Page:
The Night Race A Decade On
The unique Singapore Grand Prix, now nearly ten years old, continues to bring in global audiences and remains one of the most exciting events on the F1 calendar
Ask a F1 fan for the most recognisable race and you’ll get two answers: there’s Monaco, with the tight street circuit bringing cars to a near-standstill as they swivel around, hairpin after hairpin, with super-yachts parked in the background. The race is so old, running since 1929, it predates the World Championships. And then there’s Singapore: the young but iconic night race. The inky black circuit ablaze with floodlights, cars race in saturated colour against a silhouetted world.
Today the concept of a night race is so popular it seems obvious. But back in 2008, when Singapore first held the inaugural night race, the concept was so foreign it seemed risqué. Doubters suggested the lights might fail or rain might bring the race to a halt. But then the lights went up, the first practice session began, and the theatrical qualities were immediately obvious.
TV audiences witnessed the full cinematic effect and the 300,000 on-site spectators partied after dark in what turned out to be one of the most thrilling and controversial races in F1 history. McLaren’s then-chief executive Ron Dennis called it a “big step in the history of Grand Prix racing”. Three-time world champion Sir Jackie Stewart said the race was such a triumph it put a new gloss on the motorsport series.
Fast-forward 10 years and Singapore is now a highlight on the F1 calendar. The ultra-high speeds combined with manic turns leads to a thrilling battle. It’s what you get when you create a track solely for F1 adrenaline. Lewis Hamilton calls it “my kind of track”.
Investments in the fan experience have also turned Singapore into a festival as much it is as a race, attracting fans from all corners of the globe to the heart of downtown Singapore for 3 nights of lavish dining and partying to the likes of Queen + Adam Lambert, Bon Jovi, and Rihanna.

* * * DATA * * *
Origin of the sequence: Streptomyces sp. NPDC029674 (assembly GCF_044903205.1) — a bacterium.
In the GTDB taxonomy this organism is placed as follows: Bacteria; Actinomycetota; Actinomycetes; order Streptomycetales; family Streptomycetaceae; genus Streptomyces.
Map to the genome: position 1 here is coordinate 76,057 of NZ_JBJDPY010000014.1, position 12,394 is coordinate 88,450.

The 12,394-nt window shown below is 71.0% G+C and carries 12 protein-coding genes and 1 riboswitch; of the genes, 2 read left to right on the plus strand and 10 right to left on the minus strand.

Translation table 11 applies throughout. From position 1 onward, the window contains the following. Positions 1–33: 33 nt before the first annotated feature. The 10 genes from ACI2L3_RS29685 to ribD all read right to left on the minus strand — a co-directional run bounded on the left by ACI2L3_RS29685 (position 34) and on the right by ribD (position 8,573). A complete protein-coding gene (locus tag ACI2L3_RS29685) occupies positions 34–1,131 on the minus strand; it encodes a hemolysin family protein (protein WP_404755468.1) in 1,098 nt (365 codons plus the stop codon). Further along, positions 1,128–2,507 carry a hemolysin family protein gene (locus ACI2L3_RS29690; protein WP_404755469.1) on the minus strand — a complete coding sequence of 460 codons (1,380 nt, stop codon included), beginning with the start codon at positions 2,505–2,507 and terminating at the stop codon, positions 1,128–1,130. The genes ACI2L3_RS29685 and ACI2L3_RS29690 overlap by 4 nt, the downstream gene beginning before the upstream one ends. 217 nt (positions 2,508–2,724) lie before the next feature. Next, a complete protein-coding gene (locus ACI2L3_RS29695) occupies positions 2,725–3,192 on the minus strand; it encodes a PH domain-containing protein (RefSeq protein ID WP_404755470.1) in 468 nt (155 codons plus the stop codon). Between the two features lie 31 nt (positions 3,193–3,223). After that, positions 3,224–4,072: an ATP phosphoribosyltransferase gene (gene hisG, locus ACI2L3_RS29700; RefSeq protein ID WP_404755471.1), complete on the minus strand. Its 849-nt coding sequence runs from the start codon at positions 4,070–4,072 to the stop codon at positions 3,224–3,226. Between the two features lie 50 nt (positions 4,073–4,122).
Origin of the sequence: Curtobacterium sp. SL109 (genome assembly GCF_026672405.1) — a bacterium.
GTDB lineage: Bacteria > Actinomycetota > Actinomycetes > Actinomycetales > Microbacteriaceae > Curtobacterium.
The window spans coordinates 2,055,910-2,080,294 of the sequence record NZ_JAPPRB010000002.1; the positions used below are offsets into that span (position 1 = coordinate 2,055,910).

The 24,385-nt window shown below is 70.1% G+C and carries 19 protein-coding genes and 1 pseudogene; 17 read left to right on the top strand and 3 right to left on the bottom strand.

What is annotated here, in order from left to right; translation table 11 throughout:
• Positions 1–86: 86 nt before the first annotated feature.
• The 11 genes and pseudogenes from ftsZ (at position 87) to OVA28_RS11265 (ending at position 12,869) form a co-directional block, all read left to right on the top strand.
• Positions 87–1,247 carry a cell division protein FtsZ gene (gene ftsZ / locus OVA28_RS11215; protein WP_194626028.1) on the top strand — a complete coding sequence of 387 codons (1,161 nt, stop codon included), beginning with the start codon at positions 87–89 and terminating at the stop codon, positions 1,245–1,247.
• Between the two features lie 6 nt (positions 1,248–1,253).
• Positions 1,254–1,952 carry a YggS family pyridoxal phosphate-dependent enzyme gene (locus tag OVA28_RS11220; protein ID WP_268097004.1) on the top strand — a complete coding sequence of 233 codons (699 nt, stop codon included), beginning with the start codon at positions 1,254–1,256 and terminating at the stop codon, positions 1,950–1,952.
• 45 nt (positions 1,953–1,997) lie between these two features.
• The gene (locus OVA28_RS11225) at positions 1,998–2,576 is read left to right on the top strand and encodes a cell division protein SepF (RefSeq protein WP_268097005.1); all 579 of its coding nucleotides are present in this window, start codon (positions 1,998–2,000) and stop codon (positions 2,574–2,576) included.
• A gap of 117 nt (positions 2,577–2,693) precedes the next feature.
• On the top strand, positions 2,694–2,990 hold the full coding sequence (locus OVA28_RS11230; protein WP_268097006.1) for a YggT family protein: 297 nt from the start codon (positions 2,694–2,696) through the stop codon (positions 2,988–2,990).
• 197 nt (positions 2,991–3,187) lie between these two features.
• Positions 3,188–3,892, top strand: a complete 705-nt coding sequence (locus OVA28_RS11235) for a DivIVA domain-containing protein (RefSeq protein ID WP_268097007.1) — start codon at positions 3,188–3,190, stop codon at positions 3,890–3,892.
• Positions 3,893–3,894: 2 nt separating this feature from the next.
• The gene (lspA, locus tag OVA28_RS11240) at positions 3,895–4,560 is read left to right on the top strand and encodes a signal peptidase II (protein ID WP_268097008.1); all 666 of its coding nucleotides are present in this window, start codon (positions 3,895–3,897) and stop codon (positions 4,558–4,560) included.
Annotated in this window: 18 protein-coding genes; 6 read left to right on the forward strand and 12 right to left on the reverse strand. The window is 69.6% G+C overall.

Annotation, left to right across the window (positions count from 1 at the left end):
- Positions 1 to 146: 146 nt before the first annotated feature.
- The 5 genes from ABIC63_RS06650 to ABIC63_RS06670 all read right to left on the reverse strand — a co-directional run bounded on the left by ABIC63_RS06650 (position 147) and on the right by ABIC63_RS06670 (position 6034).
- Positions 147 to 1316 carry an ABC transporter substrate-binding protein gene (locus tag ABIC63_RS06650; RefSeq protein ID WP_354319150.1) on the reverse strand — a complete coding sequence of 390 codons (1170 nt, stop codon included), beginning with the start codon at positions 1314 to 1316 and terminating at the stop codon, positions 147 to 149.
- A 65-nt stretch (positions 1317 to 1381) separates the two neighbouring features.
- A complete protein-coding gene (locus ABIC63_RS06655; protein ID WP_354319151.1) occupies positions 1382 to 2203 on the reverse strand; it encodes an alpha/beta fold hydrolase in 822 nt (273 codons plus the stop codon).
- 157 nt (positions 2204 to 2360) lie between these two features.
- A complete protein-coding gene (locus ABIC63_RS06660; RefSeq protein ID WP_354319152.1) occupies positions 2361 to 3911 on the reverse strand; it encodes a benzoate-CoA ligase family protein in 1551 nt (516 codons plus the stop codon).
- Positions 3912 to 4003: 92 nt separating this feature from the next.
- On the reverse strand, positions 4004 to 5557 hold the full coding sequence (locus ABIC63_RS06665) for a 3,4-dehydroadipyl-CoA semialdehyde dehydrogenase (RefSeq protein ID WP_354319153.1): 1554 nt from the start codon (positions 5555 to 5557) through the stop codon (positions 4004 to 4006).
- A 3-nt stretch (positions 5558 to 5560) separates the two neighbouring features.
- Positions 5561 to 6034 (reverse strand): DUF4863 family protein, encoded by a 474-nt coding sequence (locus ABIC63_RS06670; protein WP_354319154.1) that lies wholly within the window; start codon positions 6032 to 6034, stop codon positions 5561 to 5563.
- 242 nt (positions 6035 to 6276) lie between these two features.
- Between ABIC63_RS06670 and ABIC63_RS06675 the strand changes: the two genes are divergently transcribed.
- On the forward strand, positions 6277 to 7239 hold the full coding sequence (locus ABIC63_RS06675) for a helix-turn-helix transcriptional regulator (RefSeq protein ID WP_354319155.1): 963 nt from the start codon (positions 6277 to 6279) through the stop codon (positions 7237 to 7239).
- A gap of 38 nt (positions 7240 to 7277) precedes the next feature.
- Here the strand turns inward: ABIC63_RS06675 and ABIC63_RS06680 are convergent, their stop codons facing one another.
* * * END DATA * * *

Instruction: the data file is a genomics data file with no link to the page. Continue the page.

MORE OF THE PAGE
Then there’s a serious side to Singapore too. The city-state has carved out a reputation as the world’s most prosperous business hub: the World Economic Forum ranks it as the most open economy, and GDP per capita ranks consistently in the top three year after year. The F1 race doubles up as a chance for executives to meet. The location makes perfect sense: a happy mid-way point for Australian mining executives, Japanese technology bosses, German manufacturers and British investors to meet on neutral ground.
Fusing the party and the networking together is the race itself, one that fans know of as a perennial thriller – and here, Singapore has a few secrets to tell.
The track design is key. The Marina Bay Street Circuit was designed to be complex and fast. It has more turns than any other circuits, necessitating a gruelling five thousand gear changes – half as many as a normal circuit. The braking G-forces stack up to give the drivers a gruelling challenge like no other.
This year’s race should also be more unpredictable than ever. The Fédération Internationale de l’Automobile (FIA) has tweaked the car design to ramp up speeds and downforce, making tyres wider by 25 per cent and turning the 13-inch rear wheels from 325mm into 405mm monsters. The extra grunt and grip is estimated to drag lap times down by 3 seconds. Bear in mind that this in a sport where shaving off a tenth of a second is an engineering feat.
The result? A race weekend with more variety, more style, and more opportunities to connect with fellow fans and business colleagues than any other and the drivers adore it. Take it from Red Bull Racing’s Daniel Ricciardo: “There is something about night races, which makes them just different. Visibility is still the same, but you just see the sparks that come off the car better and it really is a good atmosphere in Singapore... for concentration it’s really impressive how much you need to stay focused for this race in particular.” Even non-F1 fans come for the unique atmosphere.
This year’s music includes full-length concerts by Duran Duran and OneRepublic, including debut Singapore performances by Ariana Grande, George the Poet, Lianne La Havas, Seal and The Chainsmokers. In just a decade, Singapore has become a destination for fans who want to experience first hand the excess, drama and finesse of this extraordinary night race.
Don’t miss as the Marina Bay Street Circuit lights up once again for the tenth edition of the Formula 1® night race this 15th to 17th September. Book your tickets for the 2017 FORMULA 1 SINGAPORE AIRLINES SINGAPORE GRAND PRIX at www.singaporegp.sg today to experience a Grand Prix weekend like no other.
Editorial credit: Raconteur. First published on 2 May 2017. Edited by Singapore GP
Photos credit: Singapore GP